Belfast Telegraph

Sunday 21 September 2014

Fuel tax cut ‘wasn’t passed on’ to Northern Ireland motorists

Independent traders didn’t apply Budget reduction in full, says watchdog

Independent traders have been accused of not passing on the full reduction in petrol duty promised to motorists in last week’s Budget.

Fuel pumps at independent retailers across Northern Ireland are not offering the expected 1p cut in fuel prices, a report from the Consumer Council says.

The report claims that while most supermarkets are passing on the reduction, smaller traders have failed to filter the saving through to customers.

It also accuses some supermarkets of using local pricing policies, creating a difference of up to 7p per litre depending on where motorists fill up their cars.

Aodhan O’Donnell of the Consumer Council said the difference in petrol costs across the province was “disappointing”.

“Consumers should pay the same price for their petrol and diesel no matter which supermarket they fill up at,” he said.

“Although reducing the fuel duty by one penny was never going to have a great impact on the cost of filling up, it is a step in the right direction.

“It is disappointing therefore to see that consumers haven’t felt the full benefit of this reduction.”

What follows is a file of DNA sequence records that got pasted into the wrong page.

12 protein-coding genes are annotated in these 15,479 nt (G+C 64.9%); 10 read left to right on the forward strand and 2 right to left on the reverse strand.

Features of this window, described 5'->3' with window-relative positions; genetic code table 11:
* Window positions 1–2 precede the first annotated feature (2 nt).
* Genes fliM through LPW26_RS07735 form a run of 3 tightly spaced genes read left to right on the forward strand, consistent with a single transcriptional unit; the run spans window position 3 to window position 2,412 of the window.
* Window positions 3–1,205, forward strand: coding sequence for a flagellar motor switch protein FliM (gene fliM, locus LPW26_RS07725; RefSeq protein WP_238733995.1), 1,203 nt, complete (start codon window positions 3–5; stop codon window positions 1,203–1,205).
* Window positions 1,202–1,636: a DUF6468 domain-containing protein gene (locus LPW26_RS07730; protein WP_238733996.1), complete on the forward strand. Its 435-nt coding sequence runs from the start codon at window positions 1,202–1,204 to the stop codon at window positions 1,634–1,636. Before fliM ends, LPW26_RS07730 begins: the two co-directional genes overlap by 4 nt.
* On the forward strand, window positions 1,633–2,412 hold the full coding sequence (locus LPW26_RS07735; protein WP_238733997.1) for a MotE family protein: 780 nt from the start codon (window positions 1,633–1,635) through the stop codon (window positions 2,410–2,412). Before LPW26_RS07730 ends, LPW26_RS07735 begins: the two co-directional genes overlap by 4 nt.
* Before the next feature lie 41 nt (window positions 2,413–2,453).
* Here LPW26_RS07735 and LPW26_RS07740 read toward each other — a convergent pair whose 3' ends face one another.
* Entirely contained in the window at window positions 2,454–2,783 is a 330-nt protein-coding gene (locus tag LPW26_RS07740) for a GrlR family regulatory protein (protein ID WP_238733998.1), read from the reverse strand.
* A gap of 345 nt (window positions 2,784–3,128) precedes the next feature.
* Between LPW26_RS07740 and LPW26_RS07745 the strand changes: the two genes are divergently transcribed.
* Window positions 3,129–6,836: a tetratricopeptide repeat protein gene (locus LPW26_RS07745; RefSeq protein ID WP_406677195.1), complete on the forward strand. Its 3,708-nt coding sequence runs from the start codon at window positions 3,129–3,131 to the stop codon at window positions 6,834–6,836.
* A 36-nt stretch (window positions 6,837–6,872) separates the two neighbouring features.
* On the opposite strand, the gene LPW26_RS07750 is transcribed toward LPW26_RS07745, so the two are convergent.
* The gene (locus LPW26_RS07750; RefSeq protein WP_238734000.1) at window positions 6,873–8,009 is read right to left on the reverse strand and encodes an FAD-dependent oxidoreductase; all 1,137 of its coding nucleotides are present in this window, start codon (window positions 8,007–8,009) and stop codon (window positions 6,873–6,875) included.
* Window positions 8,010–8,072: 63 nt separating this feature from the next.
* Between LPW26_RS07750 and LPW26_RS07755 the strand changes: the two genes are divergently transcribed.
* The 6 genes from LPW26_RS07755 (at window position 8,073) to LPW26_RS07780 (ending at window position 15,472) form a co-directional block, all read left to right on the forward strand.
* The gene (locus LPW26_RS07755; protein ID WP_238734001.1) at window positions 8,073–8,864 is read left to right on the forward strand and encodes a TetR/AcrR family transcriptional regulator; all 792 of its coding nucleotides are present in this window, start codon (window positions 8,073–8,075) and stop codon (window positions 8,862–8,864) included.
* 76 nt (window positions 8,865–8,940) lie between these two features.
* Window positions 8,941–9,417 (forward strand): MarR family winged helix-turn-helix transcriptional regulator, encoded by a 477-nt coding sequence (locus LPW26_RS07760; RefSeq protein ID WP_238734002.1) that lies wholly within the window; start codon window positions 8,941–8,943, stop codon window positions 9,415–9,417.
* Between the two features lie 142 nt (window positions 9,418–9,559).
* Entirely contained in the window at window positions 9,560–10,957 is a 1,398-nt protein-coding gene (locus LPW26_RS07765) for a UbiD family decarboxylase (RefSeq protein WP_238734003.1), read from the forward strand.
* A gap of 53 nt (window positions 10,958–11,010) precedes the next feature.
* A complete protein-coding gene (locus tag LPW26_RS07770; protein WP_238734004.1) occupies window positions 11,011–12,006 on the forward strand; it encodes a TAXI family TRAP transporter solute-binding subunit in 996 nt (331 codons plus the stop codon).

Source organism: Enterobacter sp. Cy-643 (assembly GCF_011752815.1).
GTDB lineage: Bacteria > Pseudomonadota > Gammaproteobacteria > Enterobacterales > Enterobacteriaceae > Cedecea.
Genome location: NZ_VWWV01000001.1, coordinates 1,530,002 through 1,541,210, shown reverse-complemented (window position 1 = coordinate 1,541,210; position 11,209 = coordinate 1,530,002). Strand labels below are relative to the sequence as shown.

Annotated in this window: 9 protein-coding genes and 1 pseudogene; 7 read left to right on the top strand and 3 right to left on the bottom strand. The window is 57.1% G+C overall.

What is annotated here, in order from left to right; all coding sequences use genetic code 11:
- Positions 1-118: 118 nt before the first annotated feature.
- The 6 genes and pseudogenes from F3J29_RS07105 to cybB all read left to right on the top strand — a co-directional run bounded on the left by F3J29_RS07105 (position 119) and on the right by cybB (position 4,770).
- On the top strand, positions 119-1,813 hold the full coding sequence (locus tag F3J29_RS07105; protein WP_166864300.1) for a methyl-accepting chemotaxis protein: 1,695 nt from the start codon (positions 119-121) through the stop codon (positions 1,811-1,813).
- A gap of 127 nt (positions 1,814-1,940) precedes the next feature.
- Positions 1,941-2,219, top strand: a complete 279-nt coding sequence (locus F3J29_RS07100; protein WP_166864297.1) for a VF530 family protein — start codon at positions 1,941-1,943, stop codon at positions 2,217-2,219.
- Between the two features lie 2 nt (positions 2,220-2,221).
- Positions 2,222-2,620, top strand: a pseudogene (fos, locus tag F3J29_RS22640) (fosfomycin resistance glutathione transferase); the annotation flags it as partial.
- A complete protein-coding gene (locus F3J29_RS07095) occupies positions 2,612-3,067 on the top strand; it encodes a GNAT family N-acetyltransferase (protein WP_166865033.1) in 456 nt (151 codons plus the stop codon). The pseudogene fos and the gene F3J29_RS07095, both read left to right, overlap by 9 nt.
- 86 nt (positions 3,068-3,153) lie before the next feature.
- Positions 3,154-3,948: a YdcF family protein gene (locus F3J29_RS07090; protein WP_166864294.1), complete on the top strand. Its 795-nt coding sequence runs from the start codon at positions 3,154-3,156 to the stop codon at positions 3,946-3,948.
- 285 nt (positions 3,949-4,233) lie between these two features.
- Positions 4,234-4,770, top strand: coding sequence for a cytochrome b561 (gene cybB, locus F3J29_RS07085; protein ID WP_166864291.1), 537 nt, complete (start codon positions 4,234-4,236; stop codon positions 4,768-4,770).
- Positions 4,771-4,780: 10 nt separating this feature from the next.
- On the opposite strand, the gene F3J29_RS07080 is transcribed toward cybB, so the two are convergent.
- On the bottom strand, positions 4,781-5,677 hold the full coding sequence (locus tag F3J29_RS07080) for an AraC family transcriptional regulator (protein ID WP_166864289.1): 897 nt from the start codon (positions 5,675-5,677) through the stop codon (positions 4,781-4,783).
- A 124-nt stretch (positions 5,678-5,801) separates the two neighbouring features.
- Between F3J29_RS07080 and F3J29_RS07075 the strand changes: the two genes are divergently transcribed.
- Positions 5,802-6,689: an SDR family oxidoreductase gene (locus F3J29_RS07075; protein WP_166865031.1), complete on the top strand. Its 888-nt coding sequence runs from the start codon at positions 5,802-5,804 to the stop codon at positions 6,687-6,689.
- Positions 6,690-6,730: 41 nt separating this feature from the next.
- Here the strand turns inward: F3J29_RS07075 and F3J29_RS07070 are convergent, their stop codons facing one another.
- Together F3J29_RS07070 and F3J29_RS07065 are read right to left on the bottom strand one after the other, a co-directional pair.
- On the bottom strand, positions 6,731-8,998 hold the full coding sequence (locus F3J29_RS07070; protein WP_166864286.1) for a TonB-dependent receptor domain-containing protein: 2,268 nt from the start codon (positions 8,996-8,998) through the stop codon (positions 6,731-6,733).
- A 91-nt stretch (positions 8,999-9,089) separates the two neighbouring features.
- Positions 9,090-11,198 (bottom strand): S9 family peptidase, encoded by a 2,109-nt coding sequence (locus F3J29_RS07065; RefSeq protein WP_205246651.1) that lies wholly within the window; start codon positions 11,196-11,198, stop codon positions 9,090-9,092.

The news comes just a week after Chancellor George Osborne announced the nationwide cut.

Since the Budget took effect, the average price for petrol fell by 0.75 pence per litre for unleaded and 0.5 pence per litre for diesel across Northern Ireland.

Mr O’Donnell said independent traders were falling “way short” of passing on the cuts at their pumps.

“Whilst the large supermarkets are passing on almost the full one pence reduction, the Consumer Council calls on independent retailers to help motorists by passing on the full saving,” he said.

Glyn Roberts, chairman of the Northern Ireland Independent Retail Trade Association, said traders were struggling to match supermarket prices.

“It has always been difficult for independent forecourts to compete with the supermarkets, which can sell fuel much cheaper,” he said.

“They will always want to remain competitive but the margins for independent retailers have always been very small.

“Forecourts especially don’t make a huge profit on petrol — it’s more of a footfall driver for them.”

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